We’ve just published our pick of the events on Tenerife in September but there are plenty of fiestas and little shindigs that we haven’t included.
There are a number of reasons for this. The fact that there is absolutely loads going on and it would take forever to list them all is one.
The romería in Benijos is another.
Over the last ten years we’ve invested a lot of time in local libraries, town halls and cultural centres to find out the sort of information that simply doesn’t exist online.
But nothing beats getting out there and experiencing the real thing.
We’d read over and over again about the romería in Benijos in September being one of the best on Tenerife. A few years ago, when a friend was visiting, we thought Benijos would be an ideal introduction to Tenerife’s world of harvest fiestas.
All we really knew about Benijos at that time was that it produced excellent cheese. When we headed off the main road to Mount Teide and into quiet, rural farming country we realised we were heading deep into new fiesta territory.
For a start there was no real evidence that a romería was about to take place – no bunting, no locals in traditional dress partying in garages… in fact there were no locals.
It was only by the time we got to the centre of Benijos and saw a hot dog stall that we were convinced we had the correct day.
We bought burgers and beer and sat on a wall and waited… and waited… and waited.
Experienced Tenerife fiesta veterans will know that parades rarely start on time but up in the northern hills the más o menos margins seemed to be much wider.
Whilst we waited a man with very flexible limbs wearing slightly stained traditional dress joined us. A network of red veins in place of the whites of his eyes gave away the fact that his fiesta had started a couple of days previously. All he wanted to talk about was the south of Tenerife; a mythical place he’d never visited but which he spoke about in much the same way a Hobbit would speak about Mordor. If you think the image of Las Américas and the likes painted by the UK press isn’t a flattering one, you should hear what they think about it in the northern hills.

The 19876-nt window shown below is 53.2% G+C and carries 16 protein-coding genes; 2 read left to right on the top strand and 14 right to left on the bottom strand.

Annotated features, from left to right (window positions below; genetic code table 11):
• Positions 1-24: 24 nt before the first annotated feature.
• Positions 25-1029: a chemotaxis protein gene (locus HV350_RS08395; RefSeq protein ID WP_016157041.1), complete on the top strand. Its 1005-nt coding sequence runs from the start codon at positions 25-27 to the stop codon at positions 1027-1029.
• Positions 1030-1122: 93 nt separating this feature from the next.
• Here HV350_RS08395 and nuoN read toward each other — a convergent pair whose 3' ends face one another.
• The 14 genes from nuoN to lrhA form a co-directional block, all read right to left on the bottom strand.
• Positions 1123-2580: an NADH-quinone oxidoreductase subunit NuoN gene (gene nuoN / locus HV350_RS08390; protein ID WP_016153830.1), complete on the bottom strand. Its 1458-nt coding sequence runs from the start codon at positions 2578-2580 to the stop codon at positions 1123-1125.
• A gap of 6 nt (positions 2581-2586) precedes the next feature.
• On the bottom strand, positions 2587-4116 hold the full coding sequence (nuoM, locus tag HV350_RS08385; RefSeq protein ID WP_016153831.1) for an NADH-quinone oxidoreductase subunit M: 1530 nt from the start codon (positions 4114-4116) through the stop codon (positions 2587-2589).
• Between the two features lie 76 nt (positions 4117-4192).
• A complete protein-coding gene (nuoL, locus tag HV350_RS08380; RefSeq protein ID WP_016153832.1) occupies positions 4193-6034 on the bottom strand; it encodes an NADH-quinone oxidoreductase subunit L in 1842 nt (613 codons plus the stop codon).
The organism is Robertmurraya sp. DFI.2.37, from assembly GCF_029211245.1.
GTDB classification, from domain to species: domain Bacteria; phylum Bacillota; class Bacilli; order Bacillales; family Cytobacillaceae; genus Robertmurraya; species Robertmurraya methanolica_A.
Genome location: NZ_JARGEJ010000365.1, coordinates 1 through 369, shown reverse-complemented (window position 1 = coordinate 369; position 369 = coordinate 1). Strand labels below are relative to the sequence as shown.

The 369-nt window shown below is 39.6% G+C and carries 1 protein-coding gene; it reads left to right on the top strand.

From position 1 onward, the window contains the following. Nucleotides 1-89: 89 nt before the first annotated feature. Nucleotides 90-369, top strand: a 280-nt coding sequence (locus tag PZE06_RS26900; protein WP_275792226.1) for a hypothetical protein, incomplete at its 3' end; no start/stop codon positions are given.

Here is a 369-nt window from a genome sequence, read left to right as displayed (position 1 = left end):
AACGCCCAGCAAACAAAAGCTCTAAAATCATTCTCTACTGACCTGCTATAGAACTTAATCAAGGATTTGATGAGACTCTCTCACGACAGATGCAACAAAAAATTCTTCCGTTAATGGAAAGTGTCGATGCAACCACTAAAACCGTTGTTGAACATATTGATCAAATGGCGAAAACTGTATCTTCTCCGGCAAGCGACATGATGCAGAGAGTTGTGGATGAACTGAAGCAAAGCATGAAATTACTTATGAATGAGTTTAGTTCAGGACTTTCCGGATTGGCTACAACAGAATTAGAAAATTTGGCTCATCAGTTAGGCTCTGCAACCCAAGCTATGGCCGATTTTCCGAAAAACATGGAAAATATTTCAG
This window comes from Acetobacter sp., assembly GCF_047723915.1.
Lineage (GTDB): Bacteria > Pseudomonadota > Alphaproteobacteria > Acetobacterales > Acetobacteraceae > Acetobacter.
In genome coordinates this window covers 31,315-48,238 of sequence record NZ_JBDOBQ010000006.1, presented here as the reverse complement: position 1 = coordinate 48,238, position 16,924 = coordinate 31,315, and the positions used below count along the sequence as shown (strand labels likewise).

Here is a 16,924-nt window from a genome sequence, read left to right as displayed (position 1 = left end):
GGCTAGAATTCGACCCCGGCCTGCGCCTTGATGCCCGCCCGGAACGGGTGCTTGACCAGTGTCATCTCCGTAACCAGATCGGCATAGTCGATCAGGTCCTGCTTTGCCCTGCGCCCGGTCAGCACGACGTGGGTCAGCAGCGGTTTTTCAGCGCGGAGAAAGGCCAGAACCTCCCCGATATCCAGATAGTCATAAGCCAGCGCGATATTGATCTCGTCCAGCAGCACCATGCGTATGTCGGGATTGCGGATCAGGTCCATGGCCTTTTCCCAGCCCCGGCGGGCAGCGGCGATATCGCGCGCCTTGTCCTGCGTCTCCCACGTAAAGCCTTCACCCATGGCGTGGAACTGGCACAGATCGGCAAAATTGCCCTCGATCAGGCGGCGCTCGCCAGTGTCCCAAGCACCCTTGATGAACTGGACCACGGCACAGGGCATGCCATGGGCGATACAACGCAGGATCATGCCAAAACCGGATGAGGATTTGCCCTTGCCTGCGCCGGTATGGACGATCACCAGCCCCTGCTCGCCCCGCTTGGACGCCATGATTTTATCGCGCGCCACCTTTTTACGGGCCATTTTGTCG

As we chatted (more accurately he slurred and we struggled to understand), a cackling toothless woman tried to drag our friend up for a dance even though there was no music yet. His expression told us that he wasn’t exactly having a fun time.
Eventually the romería started but it certainly wasn’t the big affair painted in some of the descriptions we’d read.
Having seen plenty of extravagant and vibrant huge romerías in Garachico, La Orotava and Tegueste, it soon became clear Benijos was much more of a low key affair.
There were no crowds lining the streets as nearly everyone in area was in the romería. Most of the handful of carts were disguised trucks rather than ox drawn carriages and the dancing lads and lassies in traditional costume lacked some of the sophistication of Tenerife’s classic historic towns. These were farming people having a good time.
Some of the guys on horseback weren’t even wearing traditional dress, staying in their everyday uniform of t-shirt, jeans and cowboy hats – bona fide northern gauchos. We recognised some from our walks in the upper La Orotava valley where horses are still the popular mode of transport.
A couple of them were absolutely sloshed, making Cat Ballou look like a responsible drinker, prompting the question can you be done for drink driving on a horse?
In a bizarre world of vans disguised as bushes, rainbow coloured dancers, timple playing third agers and blootered cowboys, we were the odd ones out; prompting every cart and group to pause as they passed us, shouting ‘photo, photo.’
It also meant that instead of having to battle seasoned romería-goers for the best of the food handed out from the carts, big fillets of meat were thrust in our hands without us having to really do anything. At this point our friend decided that romerías were actually quite good fun.
But, and this is a BUT with capital letters, it wouldn’t be everyone’s cup of tea. Benijos was a rough ‘n’ ready affair which is great if you want a really raw and authentic Tenerife fiesta experience. However, like a lot of other small ‘local’ events, it isn’t going to be included as one of our pick of things to do in September.
There’s a world of difference between passing on information about things you’ve read about on a website or in a paper and actually experiencing the reality.
Experiencing the reality is what the Real Tenerife is all about.
Jack is co-owner, writer and photographer for BuzzTrips and the Real Tenerife series of travel websites as well as a contributor to lots of other places. Follow Jack on Google+
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